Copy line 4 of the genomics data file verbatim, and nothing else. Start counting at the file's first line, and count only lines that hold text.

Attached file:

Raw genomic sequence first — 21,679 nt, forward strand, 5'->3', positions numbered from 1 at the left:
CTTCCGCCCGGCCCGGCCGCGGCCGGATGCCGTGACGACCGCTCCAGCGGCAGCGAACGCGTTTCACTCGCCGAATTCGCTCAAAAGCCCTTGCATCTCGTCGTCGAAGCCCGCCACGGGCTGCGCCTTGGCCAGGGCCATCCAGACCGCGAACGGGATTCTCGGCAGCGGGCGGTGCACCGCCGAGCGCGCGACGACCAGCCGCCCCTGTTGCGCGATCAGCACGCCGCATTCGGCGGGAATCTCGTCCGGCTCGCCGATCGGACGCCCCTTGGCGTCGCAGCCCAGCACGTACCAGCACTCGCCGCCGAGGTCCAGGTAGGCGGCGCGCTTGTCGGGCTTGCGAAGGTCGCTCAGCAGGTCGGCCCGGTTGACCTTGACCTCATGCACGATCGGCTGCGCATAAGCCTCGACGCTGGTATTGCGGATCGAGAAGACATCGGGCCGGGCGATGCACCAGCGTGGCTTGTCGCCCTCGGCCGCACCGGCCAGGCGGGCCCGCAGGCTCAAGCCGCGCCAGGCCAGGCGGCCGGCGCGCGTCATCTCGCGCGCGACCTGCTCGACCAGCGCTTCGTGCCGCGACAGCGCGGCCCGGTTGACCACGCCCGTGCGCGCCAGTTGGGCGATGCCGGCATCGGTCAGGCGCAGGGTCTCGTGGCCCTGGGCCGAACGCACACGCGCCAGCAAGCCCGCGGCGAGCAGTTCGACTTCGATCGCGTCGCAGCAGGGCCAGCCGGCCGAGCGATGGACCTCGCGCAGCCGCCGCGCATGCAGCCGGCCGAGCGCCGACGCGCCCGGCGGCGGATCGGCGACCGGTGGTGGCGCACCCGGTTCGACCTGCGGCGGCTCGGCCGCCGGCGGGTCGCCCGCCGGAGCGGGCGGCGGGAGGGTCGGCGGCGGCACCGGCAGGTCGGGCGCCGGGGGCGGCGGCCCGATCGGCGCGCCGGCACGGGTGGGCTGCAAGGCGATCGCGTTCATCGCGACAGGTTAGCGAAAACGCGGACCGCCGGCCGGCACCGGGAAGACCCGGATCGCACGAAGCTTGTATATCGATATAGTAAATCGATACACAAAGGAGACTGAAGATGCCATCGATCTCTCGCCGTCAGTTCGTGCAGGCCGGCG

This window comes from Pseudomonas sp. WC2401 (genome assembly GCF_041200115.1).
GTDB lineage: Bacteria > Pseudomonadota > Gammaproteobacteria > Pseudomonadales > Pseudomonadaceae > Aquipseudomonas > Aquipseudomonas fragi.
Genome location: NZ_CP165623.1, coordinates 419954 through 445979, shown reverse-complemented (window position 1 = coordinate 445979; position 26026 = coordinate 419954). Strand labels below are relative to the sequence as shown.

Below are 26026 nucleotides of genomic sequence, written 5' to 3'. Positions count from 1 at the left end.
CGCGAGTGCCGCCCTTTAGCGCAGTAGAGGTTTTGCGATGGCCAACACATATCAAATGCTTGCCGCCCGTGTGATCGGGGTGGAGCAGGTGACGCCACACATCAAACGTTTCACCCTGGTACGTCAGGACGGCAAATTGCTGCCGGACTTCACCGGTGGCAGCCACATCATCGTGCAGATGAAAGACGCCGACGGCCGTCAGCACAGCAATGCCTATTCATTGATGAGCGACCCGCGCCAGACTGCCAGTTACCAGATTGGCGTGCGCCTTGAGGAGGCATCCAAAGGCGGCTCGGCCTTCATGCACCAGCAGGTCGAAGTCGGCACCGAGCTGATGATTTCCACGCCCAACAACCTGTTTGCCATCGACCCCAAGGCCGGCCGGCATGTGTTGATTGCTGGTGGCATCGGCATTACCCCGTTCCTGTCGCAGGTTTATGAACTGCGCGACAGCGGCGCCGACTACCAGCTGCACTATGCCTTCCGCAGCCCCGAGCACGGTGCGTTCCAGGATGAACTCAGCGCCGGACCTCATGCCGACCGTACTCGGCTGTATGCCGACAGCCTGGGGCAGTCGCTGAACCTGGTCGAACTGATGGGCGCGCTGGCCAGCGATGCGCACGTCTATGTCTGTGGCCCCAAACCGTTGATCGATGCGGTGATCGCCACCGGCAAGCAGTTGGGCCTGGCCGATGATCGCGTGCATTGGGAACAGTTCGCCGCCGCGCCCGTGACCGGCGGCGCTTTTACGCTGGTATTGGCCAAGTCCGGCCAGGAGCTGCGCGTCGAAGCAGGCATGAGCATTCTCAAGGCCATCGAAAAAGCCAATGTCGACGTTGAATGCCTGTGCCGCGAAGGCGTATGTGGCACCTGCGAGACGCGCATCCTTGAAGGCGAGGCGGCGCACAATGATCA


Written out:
GTDB lineage: Bacteria > Pseudomonadota > Gammaproteobacteria > Pseudomonadales > Pseudomonadaceae > Aquipseudomonas > Aquipseudomonas fragi.